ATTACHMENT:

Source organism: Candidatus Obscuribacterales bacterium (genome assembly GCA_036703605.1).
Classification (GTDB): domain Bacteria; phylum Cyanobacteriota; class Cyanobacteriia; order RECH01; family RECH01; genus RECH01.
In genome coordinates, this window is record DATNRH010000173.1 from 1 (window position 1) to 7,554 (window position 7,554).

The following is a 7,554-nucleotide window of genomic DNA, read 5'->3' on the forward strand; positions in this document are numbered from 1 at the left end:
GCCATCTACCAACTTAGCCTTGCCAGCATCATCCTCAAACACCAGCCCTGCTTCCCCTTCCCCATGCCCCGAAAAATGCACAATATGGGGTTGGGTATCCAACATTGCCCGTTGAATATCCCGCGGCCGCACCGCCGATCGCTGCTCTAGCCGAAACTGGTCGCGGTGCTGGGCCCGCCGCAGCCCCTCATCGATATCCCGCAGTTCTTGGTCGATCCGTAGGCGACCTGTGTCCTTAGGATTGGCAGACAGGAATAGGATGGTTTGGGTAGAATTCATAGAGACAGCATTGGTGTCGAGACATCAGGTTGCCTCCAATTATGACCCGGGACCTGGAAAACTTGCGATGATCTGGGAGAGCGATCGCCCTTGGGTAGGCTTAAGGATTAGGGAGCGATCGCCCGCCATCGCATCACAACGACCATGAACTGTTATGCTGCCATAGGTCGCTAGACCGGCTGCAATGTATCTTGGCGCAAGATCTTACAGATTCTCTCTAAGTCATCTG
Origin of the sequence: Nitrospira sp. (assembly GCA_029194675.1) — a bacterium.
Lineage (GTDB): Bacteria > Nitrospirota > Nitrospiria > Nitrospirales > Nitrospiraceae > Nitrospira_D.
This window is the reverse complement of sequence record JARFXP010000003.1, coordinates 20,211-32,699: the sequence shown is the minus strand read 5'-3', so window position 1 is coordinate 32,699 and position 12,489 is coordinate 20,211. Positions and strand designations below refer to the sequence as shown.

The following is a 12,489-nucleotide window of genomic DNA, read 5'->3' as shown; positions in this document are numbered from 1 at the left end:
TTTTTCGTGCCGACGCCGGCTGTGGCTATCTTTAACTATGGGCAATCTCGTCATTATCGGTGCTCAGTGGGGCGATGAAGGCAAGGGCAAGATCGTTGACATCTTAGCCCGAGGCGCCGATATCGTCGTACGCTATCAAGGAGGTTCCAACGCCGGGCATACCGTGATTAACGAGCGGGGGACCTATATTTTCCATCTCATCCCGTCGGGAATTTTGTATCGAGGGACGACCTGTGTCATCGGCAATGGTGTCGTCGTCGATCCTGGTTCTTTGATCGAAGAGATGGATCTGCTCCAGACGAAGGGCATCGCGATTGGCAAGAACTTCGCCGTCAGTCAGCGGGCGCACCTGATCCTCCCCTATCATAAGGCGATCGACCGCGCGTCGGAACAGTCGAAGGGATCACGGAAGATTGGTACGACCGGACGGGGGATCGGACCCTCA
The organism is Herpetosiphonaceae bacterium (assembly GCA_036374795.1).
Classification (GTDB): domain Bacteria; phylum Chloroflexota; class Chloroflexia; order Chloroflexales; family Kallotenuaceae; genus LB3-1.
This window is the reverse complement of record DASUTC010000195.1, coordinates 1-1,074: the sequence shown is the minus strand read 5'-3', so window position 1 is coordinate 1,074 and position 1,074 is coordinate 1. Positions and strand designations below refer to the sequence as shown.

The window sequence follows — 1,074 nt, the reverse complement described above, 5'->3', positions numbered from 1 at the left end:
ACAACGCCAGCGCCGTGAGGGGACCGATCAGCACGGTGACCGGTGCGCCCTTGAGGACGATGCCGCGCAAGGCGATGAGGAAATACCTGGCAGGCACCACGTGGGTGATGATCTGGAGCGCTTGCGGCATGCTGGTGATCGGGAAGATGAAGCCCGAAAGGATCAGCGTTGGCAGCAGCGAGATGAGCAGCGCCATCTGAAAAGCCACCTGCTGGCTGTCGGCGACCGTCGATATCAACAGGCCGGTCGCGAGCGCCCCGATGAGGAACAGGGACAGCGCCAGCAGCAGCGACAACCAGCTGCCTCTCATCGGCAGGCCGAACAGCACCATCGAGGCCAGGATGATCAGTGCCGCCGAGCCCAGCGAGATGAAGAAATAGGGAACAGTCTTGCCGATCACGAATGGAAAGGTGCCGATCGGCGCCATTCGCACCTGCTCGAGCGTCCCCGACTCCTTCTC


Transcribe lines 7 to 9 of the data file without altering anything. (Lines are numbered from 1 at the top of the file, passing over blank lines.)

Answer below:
Lineage (GTDB): Bacteria > Nitrospirota > Nitrospiria > Nitrospirales > Nitrospiraceae > Nitrospira_D.
This window is the reverse complement of sequence record JARFXP010000003.1, coordinates 20,211-32,699: the sequence shown is the minus strand read 5'-3', so window position 1 is coordinate 32,699 and position 12,489 is coordinate 20,211. Positions and strand designations below refer to the sequence as shown.

The following is a 12,489-nucleotide window of genomic DNA, read 5'->3' as shown; positions in this document are numbered from 1 at the left end: